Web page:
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  • Issue of
  • Apr 25 - May 1, 2007
  • Vol. 27, No. 28

News & Views

Arts & Culture

  • The Scene
  • In the Land of Women

    Adam Brody stars as Carter, a hack screenwriter who flees tinsel town for Michigan, to care for his aging grandmother and to recapture his groove. Back in a lush little Eden of manicured lawns, shiny new cars and gorgeous, fragile people, he's found the perfect place to shake out the creative cobwebs and to get over a crushing breakup, a task complicated by the pair of age-inappropriate love interests living just across the street.
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  • The Scene
  • Fires on the Plain

    In Japanese director Kon Ichikawa’s 1959 classic Fires on the Plain, survival is a curse, the ultimate purgatory. Charting the long, uncertain journey of a rogue World War II soldier from a decimated platoon as he wanders across a Philippine island, the movie is like a sustained howl; there’s nothing thrilling about wasting away. The main character, the dumbfounded soldier Tamura (Eiji Funakoshi), has been turned away from both his troop and a makeshift hospital because he has tuberculosis. He wanders the countryside, foraging for food, encountering natives both mercenary and innocuous, and falling into and out of other Japanese platoons. What comedy there is comes from pitch-black irony: He survives the American attacks on the Japanese only because no one group wants him.
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  • The Scene
  • Mafioso

    Alberto Lattuada’s Mafioso is a forgotten comic gem that's sneakier than it first seems. Uptight Fiat foreman Antonio Badalementi (Fellini stalwart Alberto Sordi) gathers up his wife and kids, and heads south to vacation in native Sicily. Though he’s been away from home for many years, the old country fills Antonio with a giddy sense of nostalgia, inspiring inane boasts (“island of sun and Cyclops, inspiration to all the poets!”) and outbursts of song. Once he’s there, however, his kinfolk seem more like inbred carnies than beloved famiglia. Eventually his affection for the old ways leads Antonio to the home of a local crime boss, Don Vincenzo (Ugo Attanasio), for whom he did favors as a boy. The casual reunion turns into a family debt, and before you (and Antonio) know it, the dark undercurrent of Sicilian machismo and cold-blooded honor takes over.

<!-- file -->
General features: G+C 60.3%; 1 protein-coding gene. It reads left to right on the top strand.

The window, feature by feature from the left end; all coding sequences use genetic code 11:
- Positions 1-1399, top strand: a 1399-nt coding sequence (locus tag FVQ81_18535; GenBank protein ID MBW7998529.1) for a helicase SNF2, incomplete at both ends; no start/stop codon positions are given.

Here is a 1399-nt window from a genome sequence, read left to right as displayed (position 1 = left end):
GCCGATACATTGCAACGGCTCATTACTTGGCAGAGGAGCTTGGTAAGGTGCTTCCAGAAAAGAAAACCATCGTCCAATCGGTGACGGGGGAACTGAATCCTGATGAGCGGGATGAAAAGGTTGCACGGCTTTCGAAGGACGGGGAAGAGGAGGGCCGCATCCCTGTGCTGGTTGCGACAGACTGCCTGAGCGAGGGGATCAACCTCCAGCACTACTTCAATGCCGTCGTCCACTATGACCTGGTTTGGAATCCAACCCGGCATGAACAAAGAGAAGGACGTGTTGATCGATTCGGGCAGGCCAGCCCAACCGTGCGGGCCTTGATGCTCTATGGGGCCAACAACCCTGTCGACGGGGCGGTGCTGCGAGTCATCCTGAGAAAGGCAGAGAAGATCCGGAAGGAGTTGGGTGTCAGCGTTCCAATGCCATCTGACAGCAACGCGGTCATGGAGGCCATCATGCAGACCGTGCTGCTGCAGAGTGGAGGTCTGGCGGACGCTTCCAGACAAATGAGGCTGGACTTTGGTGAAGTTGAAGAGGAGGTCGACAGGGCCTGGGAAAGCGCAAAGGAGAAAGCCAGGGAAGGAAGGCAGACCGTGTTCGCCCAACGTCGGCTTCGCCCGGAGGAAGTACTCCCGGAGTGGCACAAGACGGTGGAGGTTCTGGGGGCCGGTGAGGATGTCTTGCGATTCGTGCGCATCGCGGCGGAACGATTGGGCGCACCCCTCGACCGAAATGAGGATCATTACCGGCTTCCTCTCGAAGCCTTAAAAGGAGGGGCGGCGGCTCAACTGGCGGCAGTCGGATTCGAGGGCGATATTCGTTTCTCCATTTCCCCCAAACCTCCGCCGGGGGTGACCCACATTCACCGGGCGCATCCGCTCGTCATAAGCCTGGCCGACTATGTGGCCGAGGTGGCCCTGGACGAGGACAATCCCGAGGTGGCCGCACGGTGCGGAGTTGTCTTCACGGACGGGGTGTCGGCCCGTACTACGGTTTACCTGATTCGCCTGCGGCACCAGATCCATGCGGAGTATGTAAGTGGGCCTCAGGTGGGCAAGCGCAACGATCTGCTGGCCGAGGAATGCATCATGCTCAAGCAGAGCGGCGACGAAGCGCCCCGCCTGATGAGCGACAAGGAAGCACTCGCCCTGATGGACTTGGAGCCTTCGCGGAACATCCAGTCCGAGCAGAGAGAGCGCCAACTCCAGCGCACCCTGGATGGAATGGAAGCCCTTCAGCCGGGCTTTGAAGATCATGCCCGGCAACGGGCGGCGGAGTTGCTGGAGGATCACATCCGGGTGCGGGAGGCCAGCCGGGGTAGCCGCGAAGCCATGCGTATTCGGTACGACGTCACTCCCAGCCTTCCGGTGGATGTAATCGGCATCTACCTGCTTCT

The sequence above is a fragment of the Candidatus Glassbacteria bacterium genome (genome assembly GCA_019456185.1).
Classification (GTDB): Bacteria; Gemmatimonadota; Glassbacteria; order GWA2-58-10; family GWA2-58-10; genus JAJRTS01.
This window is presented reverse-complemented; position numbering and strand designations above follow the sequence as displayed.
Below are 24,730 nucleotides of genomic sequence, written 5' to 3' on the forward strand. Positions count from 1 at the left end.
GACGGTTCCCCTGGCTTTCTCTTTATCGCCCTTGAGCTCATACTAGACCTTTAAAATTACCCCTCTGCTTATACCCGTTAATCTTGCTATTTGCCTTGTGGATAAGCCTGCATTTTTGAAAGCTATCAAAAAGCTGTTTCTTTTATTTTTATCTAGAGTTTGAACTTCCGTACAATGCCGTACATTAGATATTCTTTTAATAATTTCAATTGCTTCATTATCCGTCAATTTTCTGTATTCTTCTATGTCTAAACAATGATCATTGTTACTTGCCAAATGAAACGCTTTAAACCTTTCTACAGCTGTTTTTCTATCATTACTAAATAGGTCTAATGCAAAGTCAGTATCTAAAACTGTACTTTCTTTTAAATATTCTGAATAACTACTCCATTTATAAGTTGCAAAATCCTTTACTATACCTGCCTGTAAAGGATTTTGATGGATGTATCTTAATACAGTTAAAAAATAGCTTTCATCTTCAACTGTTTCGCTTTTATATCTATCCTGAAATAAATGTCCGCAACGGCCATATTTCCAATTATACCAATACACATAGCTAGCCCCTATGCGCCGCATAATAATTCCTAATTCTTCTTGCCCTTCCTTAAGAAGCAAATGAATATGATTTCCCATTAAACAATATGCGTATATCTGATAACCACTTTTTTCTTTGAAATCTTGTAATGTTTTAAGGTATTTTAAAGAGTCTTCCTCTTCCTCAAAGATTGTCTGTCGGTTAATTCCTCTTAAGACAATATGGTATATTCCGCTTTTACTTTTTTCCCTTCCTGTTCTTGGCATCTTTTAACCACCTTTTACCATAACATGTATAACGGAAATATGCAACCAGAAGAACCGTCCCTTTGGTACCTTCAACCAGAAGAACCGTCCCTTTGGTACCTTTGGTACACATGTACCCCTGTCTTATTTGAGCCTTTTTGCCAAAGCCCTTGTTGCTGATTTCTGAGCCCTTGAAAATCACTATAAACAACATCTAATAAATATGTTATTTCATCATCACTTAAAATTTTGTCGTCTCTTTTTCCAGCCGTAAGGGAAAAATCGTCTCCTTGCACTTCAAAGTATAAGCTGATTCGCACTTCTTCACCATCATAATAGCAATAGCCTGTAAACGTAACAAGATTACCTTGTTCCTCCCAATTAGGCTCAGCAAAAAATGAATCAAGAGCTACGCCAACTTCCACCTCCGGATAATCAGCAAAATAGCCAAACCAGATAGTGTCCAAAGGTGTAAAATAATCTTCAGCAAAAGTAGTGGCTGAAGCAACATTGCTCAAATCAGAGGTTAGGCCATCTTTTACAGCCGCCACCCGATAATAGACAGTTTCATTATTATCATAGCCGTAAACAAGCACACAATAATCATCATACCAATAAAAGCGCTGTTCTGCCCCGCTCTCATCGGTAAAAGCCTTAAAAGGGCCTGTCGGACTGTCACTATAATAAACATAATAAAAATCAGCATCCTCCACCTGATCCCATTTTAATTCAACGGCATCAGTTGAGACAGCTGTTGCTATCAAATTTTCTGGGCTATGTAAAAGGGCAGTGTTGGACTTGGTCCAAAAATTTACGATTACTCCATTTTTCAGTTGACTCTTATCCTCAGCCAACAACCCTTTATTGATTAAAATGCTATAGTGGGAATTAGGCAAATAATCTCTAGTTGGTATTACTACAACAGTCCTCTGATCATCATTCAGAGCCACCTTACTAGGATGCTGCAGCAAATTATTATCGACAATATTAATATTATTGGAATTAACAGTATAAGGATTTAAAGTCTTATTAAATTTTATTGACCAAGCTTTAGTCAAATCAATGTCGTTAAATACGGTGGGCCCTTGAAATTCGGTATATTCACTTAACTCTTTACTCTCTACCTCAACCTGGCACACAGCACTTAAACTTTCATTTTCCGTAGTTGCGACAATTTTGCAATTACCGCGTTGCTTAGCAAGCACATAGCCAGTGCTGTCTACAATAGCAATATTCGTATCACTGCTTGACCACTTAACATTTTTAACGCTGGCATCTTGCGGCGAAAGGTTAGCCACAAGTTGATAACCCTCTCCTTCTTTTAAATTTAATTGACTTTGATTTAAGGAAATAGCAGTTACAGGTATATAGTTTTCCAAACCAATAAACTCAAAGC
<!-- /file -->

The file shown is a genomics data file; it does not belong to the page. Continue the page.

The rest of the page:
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  • The Scene
  • Vacancy

    The concept here is pretty much the same as any wrong-turn horror flick that’s been made since in the last 20 years. But as tempting as it is to lump Vacancy in with its “peers,” it’s a significant notch above them. It’s a grim, nasty little movie, expertly crafted to twist your gut into a knot and keep it there for 80 minutes. It helps that screenwriter Mark L. Smith has at least one killer idea up his sleeve. Not only do the unhappily stranded David (Luke Wilson) and Amy (Kate Beckinsale) find themselves checked into a motel where you don’t check out; they’re also being filmed by a perverse snuff-film auteur (Frank Whaley, looking like a refugee from a ’70s John Waters film) who relishes every squirm.
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